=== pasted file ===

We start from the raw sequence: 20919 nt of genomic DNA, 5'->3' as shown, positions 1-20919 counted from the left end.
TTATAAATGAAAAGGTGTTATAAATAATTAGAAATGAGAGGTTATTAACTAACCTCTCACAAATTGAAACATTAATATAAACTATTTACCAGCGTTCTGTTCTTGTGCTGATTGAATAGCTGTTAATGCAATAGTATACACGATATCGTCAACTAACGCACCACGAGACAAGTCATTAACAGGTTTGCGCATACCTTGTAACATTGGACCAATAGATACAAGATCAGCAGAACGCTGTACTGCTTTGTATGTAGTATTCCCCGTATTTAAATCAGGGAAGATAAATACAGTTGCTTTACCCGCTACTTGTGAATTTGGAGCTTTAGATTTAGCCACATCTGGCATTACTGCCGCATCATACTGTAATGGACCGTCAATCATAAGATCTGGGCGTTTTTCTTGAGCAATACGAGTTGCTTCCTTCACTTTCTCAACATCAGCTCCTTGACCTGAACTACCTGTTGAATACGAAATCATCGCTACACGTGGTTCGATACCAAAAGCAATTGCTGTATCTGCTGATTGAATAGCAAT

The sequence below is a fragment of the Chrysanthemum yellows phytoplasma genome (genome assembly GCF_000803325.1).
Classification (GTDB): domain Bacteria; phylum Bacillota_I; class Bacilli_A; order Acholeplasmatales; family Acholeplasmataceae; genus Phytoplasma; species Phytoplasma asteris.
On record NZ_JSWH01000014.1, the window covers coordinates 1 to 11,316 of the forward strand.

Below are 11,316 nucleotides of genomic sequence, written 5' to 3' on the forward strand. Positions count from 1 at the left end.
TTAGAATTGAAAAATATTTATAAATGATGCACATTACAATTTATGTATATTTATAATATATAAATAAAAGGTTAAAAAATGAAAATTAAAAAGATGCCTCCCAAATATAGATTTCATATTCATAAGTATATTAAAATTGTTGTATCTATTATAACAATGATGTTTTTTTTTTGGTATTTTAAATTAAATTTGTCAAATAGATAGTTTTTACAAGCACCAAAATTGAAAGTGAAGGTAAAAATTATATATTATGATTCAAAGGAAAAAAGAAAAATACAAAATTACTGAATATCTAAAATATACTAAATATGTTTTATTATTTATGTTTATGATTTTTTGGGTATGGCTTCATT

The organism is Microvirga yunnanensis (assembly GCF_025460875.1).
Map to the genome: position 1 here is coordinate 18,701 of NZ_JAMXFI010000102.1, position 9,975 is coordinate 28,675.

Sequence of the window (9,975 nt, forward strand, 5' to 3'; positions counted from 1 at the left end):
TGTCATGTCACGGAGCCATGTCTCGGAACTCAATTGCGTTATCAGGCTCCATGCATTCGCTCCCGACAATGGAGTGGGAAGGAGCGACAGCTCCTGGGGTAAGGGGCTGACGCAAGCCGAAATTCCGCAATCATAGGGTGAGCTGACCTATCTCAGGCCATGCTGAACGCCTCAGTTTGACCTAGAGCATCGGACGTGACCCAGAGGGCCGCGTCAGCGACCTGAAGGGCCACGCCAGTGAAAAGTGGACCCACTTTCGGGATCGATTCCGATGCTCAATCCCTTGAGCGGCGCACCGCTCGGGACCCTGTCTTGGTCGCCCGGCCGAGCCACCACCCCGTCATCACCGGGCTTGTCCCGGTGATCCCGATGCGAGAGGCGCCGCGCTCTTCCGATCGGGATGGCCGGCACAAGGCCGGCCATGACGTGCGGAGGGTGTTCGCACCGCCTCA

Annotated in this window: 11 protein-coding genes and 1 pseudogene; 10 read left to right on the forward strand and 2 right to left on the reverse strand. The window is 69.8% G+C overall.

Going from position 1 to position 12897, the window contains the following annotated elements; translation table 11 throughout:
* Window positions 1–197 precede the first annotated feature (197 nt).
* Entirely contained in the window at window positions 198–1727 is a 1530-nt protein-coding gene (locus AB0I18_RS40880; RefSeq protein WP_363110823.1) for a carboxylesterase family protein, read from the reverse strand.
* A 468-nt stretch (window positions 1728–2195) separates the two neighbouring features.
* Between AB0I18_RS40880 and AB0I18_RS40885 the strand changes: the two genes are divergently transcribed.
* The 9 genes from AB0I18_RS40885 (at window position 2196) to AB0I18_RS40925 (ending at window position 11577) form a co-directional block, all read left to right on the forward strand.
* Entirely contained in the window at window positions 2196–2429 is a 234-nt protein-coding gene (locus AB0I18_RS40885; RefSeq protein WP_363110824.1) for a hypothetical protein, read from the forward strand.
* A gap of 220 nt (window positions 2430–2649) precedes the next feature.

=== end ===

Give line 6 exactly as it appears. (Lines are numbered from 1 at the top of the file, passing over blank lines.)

Below are 11,316 nucleotides of genomic sequence, written 5' to 3' on the forward strand. Positions count from 1 at the left end.